What would the result be if you analyze how popular password managers protect sensitive information such as the master password or stored passwords; that's what Independent Security Evaluators tried to find out in their analysis of five popular password managers running on Microsoft's Windows 10 platform.
The paper Password Managers: Under the Hood of Secrets Management looked at how the password managers 1Password, Dashlane, KeePass and LastPass handle secrets, and if it is possible to retrieve sensitive information.
The researchers analyzed the three states "not running", "unlocked state", and "locked state". Main conclusions were that all password managers protected data just fine in not running state.
Not running refers specifically to a session in which the installed password manager was not launched or terminated by the user after launch.
Locked state describes a state in which the master password has not been entered yet or in which the password manager was locked by the user or automatically.
The researchers discovered that all password managers leaked data in unlocked and locked state under certain circumstances. The password managers 1Password and LastPass leaked the Master Password in unlocked and locked state, Dashlane all stored records, and KeePass passwords and other sensitive information the user interacted with.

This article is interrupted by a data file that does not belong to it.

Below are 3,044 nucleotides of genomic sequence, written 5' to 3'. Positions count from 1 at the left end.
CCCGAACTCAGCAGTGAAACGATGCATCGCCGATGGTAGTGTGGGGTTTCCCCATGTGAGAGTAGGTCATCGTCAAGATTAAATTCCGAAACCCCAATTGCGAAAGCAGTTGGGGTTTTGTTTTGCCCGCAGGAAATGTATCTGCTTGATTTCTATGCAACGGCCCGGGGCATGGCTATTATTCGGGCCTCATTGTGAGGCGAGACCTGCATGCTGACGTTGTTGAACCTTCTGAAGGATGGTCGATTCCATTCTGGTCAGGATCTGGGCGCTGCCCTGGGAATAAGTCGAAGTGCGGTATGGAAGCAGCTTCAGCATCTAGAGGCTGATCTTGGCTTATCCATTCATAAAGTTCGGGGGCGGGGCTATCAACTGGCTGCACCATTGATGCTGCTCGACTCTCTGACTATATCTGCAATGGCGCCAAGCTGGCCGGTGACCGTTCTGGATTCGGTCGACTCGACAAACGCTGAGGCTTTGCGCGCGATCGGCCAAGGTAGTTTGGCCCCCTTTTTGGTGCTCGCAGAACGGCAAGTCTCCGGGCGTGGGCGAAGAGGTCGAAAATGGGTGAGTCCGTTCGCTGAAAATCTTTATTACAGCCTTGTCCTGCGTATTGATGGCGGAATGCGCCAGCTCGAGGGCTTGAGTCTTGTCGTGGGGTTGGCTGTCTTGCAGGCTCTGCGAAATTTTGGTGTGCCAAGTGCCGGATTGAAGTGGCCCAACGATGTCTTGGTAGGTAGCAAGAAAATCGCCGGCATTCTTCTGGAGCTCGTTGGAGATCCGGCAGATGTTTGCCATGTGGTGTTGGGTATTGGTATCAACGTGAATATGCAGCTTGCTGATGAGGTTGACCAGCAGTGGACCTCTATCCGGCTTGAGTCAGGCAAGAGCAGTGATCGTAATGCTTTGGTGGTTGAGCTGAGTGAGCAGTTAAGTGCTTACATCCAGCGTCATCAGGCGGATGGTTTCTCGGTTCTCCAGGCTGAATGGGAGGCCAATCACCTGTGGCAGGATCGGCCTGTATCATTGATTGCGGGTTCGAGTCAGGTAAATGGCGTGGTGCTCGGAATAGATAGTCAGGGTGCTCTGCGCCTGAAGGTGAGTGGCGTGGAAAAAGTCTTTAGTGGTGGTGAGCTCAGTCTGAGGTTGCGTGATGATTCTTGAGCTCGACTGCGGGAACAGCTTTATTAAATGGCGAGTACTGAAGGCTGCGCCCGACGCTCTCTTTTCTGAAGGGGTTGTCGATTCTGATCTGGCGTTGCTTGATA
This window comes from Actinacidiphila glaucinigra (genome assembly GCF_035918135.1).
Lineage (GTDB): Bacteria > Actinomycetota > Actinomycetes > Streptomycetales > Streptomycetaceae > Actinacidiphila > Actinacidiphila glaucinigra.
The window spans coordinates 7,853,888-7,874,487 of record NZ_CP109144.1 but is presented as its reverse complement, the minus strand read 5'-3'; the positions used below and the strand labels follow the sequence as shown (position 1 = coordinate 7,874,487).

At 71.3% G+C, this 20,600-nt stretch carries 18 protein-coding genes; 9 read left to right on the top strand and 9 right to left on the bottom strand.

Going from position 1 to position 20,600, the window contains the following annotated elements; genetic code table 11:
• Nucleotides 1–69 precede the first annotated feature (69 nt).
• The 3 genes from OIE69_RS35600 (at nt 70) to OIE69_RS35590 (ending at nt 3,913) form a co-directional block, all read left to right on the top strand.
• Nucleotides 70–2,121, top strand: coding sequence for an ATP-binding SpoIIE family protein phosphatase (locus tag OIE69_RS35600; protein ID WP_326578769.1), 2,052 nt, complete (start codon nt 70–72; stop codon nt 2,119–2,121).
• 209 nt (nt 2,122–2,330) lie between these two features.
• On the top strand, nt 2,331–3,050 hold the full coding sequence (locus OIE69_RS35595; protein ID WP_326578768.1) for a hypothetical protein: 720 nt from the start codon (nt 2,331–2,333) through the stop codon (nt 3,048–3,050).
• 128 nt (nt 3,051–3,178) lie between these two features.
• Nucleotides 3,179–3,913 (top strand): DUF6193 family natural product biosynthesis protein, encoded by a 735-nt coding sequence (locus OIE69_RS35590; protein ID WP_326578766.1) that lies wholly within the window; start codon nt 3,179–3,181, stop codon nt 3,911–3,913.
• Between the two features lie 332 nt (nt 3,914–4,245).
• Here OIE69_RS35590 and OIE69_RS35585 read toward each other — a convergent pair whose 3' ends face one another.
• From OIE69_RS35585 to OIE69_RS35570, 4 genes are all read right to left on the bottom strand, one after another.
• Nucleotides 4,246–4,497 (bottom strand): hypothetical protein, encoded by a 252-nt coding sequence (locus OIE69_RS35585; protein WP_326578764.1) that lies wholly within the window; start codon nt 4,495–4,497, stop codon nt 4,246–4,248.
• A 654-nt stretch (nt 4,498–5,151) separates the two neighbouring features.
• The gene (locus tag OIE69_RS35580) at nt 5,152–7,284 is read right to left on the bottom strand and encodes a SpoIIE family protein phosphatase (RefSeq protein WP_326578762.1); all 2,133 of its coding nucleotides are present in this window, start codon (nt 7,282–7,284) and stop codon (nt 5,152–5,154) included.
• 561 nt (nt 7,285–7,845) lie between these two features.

The researchers noted that all password managers were susceptible to keylogging or clipboard sniffing attacks.
The discovered issues in the password managers sound very severe on first glance. The leaking of sensitive data is certainly an issue and some companies could certainly do better when it comes to that.
Good news is that the attacks require local access or access to a a compromised system to exploit the issue. It is additionally necessary to target the issue specifically which would only make sense for targeted attacks or if password usage increases to a point where it is lucrative enough to exploit the issue.
In the case of KeePass, the user would have to have interacted with password entries for them to be exposed in system memory.
The author of KeePass noted some time ago that the Windows operating system may create copies in memory that KeePass has no control over.
Windows and .NET may make copies of the data (in the process memory) that cannot be erased by KeePass.
KeePass users can furthermore protect their data against attacks by making changes to the application's preferences.
These settings close KeePass automatically on inactivity and protect all data from unauthorized memory snooping. The downside to that is that you need to restart the program when you require it again.
Check out my guide on improving KeePass security here.
KeePass users could also consider running KeePass in a sandbox, e.g. using Sandboxie, or virtual environment.
I don't use the other password managers and cannot say whether they offer similar functionality.
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